Investing in treatment strategies would yield both health and economic benefits, researcher says
THURSDAY, Jan. 29, 2015 (HealthDay News) — If all Americans had their hypertension under control, 56,000 fewer cardiovascular events would occur each year. And 13,000 fewer people would die — without increasing health costs, according to research published in the Jan. 29 issue of the New England Journal of Medicine.
Kirsten Bibbins-Domingo, M.D., Ph.D., professor of medicine at the University of California in San Francisco, and colleagues developed a computer simulation to project the effect of guideline adherence on adults aged 35 to 74. The authors specifically looked at treatment costs and lives saved.
Full implementation of the new hypertension guidelines would reduce deaths and treatment costs for men and women ages 45 to 74 with cardiovascular disease, the researchers found. It would also prevent those with moderate hypertension from developing cardiovascular disease, Bibbins-Domingo told HealthDay. The results of the study suggest it’s not cost-effective to treat women aged 35 to 44 who don’t have cardiovascular disease for moderate hypertension. The researchers did not look at the cost-effectiveness of treating hypertension in patients older than 74, which is the focus of another study.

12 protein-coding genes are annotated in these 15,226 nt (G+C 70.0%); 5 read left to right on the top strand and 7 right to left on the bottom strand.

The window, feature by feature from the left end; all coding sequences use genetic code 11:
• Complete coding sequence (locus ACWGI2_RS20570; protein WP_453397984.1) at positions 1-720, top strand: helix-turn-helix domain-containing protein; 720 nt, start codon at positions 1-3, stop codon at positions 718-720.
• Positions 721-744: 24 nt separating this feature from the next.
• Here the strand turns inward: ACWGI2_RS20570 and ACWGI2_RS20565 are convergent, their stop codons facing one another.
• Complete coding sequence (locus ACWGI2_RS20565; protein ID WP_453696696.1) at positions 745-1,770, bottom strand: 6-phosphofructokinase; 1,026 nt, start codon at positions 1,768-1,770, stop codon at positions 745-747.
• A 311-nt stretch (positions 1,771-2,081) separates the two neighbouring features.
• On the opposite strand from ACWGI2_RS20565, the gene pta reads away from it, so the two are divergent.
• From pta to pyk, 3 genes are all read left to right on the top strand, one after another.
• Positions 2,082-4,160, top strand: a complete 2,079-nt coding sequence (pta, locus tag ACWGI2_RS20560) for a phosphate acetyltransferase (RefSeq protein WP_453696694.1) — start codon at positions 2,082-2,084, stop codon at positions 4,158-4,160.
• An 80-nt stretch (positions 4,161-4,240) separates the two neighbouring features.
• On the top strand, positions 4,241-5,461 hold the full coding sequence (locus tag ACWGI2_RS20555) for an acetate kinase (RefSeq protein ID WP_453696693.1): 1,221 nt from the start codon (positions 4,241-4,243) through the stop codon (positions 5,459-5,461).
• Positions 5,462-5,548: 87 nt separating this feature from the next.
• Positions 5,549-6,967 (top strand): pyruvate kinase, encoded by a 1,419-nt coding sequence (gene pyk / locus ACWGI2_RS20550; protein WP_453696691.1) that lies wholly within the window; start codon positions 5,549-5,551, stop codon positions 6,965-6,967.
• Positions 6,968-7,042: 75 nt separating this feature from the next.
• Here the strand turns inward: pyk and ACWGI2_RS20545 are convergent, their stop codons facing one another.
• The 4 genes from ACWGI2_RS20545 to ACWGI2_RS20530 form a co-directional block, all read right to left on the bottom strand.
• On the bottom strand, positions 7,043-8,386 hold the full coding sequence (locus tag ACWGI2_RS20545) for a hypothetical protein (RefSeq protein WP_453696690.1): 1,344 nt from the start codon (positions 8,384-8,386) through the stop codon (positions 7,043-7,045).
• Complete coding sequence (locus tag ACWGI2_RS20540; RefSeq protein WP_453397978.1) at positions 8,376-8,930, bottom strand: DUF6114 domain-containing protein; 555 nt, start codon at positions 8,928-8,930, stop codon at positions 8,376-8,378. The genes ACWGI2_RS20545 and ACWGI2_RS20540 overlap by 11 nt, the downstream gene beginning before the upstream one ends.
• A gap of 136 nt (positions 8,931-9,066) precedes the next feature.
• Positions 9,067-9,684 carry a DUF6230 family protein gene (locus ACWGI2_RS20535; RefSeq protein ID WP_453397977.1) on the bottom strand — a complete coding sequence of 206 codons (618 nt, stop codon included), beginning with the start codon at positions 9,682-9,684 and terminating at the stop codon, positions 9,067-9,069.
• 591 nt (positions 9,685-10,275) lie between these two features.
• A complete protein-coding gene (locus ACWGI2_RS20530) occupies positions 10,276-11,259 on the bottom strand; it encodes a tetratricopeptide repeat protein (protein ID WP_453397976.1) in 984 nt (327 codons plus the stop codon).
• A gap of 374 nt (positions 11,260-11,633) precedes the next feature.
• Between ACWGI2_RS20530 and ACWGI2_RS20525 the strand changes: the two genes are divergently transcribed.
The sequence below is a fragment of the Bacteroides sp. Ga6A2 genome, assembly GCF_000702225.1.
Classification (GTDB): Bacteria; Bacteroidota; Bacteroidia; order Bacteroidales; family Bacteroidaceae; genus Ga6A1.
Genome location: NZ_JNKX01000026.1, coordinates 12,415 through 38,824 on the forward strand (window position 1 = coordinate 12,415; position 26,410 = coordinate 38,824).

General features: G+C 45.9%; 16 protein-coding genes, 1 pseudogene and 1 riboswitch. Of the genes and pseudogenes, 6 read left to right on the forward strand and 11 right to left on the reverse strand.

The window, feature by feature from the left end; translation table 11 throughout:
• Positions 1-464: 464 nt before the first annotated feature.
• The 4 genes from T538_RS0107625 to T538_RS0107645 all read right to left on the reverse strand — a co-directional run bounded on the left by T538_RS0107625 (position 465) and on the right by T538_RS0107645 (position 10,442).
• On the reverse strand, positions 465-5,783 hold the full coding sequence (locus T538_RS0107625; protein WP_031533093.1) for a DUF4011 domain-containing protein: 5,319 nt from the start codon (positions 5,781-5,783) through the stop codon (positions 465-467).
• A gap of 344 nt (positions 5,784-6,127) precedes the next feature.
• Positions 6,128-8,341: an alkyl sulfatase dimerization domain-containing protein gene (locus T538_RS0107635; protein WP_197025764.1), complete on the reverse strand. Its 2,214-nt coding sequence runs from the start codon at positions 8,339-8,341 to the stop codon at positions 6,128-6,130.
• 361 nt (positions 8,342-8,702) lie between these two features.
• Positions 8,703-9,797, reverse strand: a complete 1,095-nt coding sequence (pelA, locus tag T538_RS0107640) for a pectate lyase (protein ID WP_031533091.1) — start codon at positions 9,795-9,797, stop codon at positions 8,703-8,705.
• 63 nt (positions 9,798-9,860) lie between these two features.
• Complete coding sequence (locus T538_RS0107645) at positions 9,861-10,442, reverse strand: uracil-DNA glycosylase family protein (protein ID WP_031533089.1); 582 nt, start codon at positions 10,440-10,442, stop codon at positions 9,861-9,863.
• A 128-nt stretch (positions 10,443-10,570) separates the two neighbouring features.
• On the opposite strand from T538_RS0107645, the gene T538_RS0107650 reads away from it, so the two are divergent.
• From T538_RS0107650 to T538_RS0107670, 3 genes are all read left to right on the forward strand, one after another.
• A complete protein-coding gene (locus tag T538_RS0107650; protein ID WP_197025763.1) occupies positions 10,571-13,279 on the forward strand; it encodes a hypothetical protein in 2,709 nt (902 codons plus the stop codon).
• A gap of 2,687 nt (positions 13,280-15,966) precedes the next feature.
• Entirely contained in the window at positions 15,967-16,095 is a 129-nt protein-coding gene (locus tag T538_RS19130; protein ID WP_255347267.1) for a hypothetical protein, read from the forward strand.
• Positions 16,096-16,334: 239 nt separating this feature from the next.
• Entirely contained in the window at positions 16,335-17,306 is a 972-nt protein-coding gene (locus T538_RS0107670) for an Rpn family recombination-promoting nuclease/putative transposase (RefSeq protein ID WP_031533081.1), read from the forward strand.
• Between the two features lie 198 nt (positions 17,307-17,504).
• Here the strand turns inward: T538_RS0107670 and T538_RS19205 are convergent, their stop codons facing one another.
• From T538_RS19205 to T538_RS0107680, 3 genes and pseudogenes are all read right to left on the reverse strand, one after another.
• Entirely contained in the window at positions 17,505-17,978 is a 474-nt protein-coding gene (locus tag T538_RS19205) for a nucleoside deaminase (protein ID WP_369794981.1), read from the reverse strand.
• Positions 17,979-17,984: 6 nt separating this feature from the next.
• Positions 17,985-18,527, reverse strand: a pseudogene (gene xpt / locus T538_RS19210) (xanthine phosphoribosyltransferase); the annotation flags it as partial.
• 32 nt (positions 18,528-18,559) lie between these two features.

“If we would get blood pressure under control, we would not only improve health, but we would also save money,” Bibbins-Domingo said. “An investment in strategies to lower blood pressure will yield large health benefits as well as economic benefits.” Such measures could include more medical appointments for people with elevated blood pressure, home blood pressure monitoring, and measures to improve medication compliance, Bibbins-Domingo suggested.
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